Henderson Town Centre Project, Auckland, New Zealand.

The reduction of vandalism and graffiti through arts based place making and youth engagement.

This project responded to a request from stakeholders within the Henderson Town Centre for vibrant and positive public art that could cover multiple sites, and create visible change within selected public spaces. Public spaces blighted by graffiti and vandalism.

Our project methodology utilised the power of Public Art to engage with youth to reduce vandalism and graffiti sustainably in the short and long term. It did this by linking a series of public art making events to entry portfolio requirements to higher education in art and design.

Image: Kakano Youth Arts Collective member Nate Cole with Community Constable Marty Speers. Henderson Pop-Up Space, 2016.

The project’s success relied on facilitating partnerships between Local Government, Unitec Institute of Technology, and a local Henderson community outreach organisation the Kakano Youth Arts Collective. This combination of institutional resourcing and stewardship, government funding, and essential local knowledge and social connections was a vital set of management tools.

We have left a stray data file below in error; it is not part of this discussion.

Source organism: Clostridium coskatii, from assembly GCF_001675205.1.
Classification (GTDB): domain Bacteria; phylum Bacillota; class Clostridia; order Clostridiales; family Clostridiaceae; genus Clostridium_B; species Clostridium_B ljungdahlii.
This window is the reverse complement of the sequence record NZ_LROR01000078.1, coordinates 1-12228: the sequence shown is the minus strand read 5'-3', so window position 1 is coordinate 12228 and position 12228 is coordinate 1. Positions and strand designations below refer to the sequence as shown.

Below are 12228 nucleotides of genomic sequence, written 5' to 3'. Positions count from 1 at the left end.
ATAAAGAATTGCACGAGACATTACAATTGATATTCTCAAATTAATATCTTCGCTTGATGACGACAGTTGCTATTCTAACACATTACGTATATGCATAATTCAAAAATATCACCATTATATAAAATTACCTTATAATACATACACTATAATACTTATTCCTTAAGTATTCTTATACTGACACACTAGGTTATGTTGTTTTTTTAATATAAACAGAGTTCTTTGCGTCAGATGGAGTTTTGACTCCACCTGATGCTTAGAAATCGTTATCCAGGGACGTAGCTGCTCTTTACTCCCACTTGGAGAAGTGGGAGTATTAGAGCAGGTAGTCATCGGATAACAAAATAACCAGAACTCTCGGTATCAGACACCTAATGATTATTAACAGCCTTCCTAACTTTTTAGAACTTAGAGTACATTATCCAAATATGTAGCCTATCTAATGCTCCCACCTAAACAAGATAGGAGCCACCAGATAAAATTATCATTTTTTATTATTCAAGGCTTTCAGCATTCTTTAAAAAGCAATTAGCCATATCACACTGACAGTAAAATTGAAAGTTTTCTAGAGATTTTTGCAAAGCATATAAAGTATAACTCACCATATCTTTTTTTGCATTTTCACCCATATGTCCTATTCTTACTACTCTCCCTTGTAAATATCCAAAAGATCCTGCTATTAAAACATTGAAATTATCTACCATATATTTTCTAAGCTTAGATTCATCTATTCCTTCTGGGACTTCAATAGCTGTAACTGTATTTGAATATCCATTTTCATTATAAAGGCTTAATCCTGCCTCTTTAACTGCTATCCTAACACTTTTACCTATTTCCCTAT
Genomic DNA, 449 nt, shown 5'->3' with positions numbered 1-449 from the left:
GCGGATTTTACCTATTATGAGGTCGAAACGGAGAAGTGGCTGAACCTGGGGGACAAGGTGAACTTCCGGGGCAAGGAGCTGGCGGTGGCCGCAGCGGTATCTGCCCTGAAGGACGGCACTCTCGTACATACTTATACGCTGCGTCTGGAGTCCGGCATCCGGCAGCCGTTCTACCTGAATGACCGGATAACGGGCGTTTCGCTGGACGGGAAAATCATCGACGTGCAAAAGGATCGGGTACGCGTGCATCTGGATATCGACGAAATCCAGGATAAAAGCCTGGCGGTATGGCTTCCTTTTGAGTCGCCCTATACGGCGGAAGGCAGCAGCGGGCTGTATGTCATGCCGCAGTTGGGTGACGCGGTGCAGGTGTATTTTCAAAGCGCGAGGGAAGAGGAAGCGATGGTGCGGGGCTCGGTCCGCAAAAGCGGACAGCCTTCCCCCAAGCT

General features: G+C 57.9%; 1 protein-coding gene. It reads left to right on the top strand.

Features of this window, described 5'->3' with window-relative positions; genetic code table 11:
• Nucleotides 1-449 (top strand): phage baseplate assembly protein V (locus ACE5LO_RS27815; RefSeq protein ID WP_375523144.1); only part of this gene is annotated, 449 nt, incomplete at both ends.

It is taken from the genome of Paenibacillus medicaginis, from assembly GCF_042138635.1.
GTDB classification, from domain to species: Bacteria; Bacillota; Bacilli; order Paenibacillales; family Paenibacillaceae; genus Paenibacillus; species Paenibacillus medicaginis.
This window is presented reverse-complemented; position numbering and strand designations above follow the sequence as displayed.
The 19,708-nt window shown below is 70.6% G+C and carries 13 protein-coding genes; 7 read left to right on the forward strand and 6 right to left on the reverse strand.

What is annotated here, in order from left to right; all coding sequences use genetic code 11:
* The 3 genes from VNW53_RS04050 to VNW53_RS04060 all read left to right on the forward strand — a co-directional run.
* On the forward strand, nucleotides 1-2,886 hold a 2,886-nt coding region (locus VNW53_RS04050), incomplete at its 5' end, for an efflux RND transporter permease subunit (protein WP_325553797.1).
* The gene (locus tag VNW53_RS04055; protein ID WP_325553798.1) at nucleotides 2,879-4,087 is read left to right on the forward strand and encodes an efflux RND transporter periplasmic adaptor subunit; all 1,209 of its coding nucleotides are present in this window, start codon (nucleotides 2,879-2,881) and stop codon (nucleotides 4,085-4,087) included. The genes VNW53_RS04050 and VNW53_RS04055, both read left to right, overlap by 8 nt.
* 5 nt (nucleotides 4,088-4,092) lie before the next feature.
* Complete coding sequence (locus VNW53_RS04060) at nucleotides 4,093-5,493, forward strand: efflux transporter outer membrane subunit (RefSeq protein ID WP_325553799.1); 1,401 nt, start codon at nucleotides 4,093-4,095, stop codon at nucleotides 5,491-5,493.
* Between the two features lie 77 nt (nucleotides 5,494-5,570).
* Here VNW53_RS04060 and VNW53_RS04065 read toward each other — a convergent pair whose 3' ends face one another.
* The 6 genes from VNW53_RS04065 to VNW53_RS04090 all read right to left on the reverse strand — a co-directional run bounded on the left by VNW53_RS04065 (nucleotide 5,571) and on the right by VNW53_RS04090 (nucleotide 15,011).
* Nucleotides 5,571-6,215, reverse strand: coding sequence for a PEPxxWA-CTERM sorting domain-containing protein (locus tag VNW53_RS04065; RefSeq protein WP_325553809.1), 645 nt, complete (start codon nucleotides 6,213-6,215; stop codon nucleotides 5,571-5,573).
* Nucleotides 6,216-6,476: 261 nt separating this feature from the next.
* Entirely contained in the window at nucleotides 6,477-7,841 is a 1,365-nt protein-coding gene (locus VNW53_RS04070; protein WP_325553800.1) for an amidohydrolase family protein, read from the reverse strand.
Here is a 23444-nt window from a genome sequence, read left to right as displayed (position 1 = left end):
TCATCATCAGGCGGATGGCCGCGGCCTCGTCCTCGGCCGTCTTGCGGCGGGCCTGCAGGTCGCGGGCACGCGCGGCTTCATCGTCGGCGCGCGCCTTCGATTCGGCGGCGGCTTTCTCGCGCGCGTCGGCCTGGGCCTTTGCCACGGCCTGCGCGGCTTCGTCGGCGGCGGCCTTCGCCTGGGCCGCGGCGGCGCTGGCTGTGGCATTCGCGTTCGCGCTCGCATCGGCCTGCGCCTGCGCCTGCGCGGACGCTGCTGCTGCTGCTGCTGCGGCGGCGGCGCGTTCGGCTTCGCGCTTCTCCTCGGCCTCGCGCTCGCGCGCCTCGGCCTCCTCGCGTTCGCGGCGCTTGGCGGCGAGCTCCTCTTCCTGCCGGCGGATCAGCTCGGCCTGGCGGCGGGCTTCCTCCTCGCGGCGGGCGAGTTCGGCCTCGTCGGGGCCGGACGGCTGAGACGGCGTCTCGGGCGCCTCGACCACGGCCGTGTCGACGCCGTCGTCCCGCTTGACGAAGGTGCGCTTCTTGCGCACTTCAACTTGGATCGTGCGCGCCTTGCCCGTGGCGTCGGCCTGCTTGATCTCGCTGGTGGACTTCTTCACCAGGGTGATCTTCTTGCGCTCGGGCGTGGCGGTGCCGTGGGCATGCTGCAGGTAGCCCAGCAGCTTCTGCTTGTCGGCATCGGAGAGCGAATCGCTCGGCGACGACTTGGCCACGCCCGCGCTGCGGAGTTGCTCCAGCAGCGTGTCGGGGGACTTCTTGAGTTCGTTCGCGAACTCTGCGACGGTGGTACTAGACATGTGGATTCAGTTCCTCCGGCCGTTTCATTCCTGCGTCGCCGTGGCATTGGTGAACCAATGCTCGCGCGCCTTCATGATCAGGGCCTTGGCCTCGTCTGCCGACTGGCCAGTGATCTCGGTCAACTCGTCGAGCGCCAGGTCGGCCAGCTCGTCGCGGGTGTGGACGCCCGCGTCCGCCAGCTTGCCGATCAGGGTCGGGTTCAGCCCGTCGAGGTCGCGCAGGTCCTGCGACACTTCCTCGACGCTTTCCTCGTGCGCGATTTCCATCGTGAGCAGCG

The project involved engaging local 16 to 20 year old youth who have a Police record of vandalism and graffiti, but have been identified through the outreach program as being creative. These young people are the peer group to the 12 to 15 year olds, also engaged in tagging and vandalism but deemed too young for the project.

The methodology involved a series of public artwork strategies and mentoring workshops by well-known street artists. Permanent and temporary public artworks were supported by skills based workshops such subjects as screen-printing and hand-lettering. This work program produced a series of high profile permission based public art initiatives, authentic, and capable of constant renewal. They were structured to create a visible and achievable staircase into an Art and Design education pathway. A path previously seen by the youth to be unattainable. Our program of creative practice and mentoring ensured a connection was made by the youth between their tagging designs and the skills and approaches inherent and required in a commercial design.

To date, the program has measured a 60% reduction in vandalism and graffiti within the town centre.

Paul Woodruffe MLA
Unitec Institute of Technology.
[email protected]


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